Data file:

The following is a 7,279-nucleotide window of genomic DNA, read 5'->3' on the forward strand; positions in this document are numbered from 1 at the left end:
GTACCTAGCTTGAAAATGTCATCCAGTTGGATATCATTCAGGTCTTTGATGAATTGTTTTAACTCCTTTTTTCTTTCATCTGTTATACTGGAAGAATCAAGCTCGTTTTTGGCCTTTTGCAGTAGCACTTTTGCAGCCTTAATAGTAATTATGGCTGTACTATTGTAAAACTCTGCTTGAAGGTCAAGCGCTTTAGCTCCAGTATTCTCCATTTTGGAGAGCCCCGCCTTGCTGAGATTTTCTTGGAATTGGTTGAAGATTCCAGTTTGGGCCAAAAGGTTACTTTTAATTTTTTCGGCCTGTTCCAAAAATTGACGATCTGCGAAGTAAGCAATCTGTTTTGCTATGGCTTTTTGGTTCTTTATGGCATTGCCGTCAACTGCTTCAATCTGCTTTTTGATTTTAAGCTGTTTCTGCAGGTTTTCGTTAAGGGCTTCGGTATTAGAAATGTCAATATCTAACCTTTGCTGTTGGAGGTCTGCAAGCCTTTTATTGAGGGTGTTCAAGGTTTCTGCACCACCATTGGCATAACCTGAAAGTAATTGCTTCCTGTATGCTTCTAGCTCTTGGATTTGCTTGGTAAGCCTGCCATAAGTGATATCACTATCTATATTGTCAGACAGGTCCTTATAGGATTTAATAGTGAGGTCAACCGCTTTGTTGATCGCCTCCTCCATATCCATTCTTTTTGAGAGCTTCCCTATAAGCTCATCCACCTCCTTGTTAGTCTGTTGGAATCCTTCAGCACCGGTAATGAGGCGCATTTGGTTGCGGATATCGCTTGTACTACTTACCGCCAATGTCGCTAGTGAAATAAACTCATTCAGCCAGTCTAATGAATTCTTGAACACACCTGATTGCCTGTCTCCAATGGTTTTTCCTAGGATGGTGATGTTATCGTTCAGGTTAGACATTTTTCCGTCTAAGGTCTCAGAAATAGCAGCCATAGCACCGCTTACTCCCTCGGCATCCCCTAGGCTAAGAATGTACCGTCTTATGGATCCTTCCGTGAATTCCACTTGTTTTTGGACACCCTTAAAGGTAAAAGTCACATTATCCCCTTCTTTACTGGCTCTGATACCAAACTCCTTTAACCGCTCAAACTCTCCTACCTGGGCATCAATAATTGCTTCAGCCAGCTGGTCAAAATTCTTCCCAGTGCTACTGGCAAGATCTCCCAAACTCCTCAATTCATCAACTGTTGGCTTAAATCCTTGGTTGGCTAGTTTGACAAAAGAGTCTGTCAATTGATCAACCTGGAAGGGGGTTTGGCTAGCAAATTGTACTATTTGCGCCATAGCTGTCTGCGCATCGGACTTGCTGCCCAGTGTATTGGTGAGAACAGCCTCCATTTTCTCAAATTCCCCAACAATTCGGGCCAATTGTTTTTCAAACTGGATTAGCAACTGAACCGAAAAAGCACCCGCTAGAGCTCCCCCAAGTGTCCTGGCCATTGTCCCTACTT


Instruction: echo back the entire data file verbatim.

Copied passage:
The following is a 7,279-nucleotide window of genomic DNA, read 5'->3' on the forward strand; positions in this document are numbered from 1 at the left end:
GTACCTAGCTTGAAAATGTCATCCAGTTGGATATCATTCAGGTCTTTGATGAATTGTTTTAACTCCTTTTTTCTTTCATCTGTTATACTGGAAGAATCAAGCTCGTTTTTGGCCTTTTGCAGTAGCACTTTTGCAGCCTTAATAGTAATTATGGCTGTACTATTGTAAAACTCTGCTTGAAGGTCAAGCGCTTTAGCTCCAGTATTCTCCATTTTGGAGAGCCCCGCCTTGCTGAGATTTTCTTGGAATTGGTTGAAGATTCCAGTTTGGGCCAAAAGGTTACTTTTAATTTTTTCGGCCTGTTCCAAAAATTGACGATCTGCGAAGTAAGCAATCTGTTTTGCTATGGCTTTTTGGTTCTTTATGGCATTGCCGTCAACTGCTTCAATCTGCTTTTTGATTTTAAGCTGTTTCTGCAGGTTTTCGTTAAGGGCTTCGGTATTAGAAATGTCAATATCTAACCTTTGCTGTTGGAGGTCTGCAAGCCTTTTATTGAGGGTGTTCAAGGTTTCTGCACCACCATTGGCATAACCTGAAAGTAATTGCTTCCTGTATGCTTCTAGCTCTTGGATTTGCTTGGTAAGCCTGCCATAAGTGATATCACTATCTATATTGTCAGACAGGTCCTTATAGGATTTAATAGTGAGGTCAACCGCTTTGTTGATCGCCTCCTCCATATCCATTCTTTTTGAGAGCTTCCCTATAAGCTCATCCACCTCCTTGTTAGTCTGTTGGAATCCTTCAGCACCGGTAATGAGGCGCATTTGGTTGCGGATATCGCTTGTACTACTTACCGCCAATGTCGCTAGTGAAATAAACTCATTCAGCCAGTCTAATGAATTCTTGAACACACCTGATTGCCTGTCTCCAATGGTTTTTCCTAGGATGGTGATGTTATCGTTCAGGTTAGACATTTTTCCGTCTAAGGTCTCAGAAATAGCAGCCATAGCACCGCTTACTCCCTCGGCATCCCCTAGGCTAAGAATGTACCGTCTTATGGATCCTTCCGTGAATTCCACTTGTTTTTGGACACCCTTAAAGGTAAAAGTCACATTATCCCCTTCTTTACTGGCTCTGATACCAAACTCCTTTAACCGCTCAAACTCTCCTACCTGGGCATCAATAATTGCTTCAGCCAGCTGGTCAAAATTCTTCCCAGTGCTACTGGCAAGATCTCCCAAACTCCTCAATTCATCAACTGTTGGCTTAAATCCTTGGTTGGCTAGTTTGACAAAAGAGTCTGTCAATTGATCAACCTGGAAGGGGGTTTGGCTAGCAAATTGTACTATTTGCGCCATAGCTGTCTGCGCATCGGACTTGCTGCCCAGTGTATTGGTGAGAACAGCCTCCATTTTCTCAAATTCCCCAACAATTCGGGCCAATTGTTTTTCAAACTGGATTAGCAACTGAACCGAAAAAGCACCCGCTAGAGCTCCCCCAAGTGTCCTGGCCATTGTCCCTACTT